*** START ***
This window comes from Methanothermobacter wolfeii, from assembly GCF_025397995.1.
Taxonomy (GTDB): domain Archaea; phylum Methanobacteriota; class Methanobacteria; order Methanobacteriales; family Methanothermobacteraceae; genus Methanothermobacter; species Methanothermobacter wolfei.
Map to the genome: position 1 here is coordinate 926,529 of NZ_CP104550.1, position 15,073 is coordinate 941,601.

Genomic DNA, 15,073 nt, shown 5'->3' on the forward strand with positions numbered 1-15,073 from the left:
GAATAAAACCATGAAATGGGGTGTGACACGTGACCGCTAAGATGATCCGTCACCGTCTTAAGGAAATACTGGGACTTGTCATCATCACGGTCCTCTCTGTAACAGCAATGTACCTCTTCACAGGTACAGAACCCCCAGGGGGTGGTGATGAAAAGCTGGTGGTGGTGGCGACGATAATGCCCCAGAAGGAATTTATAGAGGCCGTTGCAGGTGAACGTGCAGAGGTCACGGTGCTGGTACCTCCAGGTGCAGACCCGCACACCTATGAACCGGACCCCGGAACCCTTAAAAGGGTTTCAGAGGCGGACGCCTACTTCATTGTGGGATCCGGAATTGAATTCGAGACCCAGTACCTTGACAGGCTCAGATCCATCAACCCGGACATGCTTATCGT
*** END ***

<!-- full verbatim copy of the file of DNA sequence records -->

This window comes from Methanothermobacter wolfeii, from assembly GCF_025397995.1.
Taxonomy (GTDB): domain Archaea; phylum Methanobacteriota; class Methanobacteria; order Methanobacteriales; family Methanothermobacteraceae; genus Methanothermobacter; species Methanothermobacter wolfei.
Map to the genome: position 1 here is coordinate 926,529 of NZ_CP104550.1, position 15,073 is coordinate 941,601.

Genomic DNA, 15,073 nt, shown 5'->3' on the forward strand with positions numbered 1-15,073 from the left:
GAATAAAACCATGAAATGGGGTGTGACACGTGACCGCTAAGATGATCCGTCACCGTCTTAAGGAAATACTGGGACTTGTCATCATCACGGTCCTCTCTGTAACAGCAATGTACCTCTTCACAGGTACAGAACCCCCAGGGGGTGGTGATGAAAAGCTGGTGGTGGTGGCGACGATAATGCCCCAGAAGGAATTTATAGAGGCCGTTGCAGGTGAACGTGCAGAGGTCACGGTGCTGGTACCTCCAGGTGCAGACCCGCACACCTATGAACCGGACCCCGGAACCCTTAAAAGGGTTTCAGAGGCGGACGCCTACTTCATTGTGGGATCCGGAATTGAATTCGAGACCCAGTACCTTGACAGGCTCAGATCCATCAACCCGGACATGCTTATCGT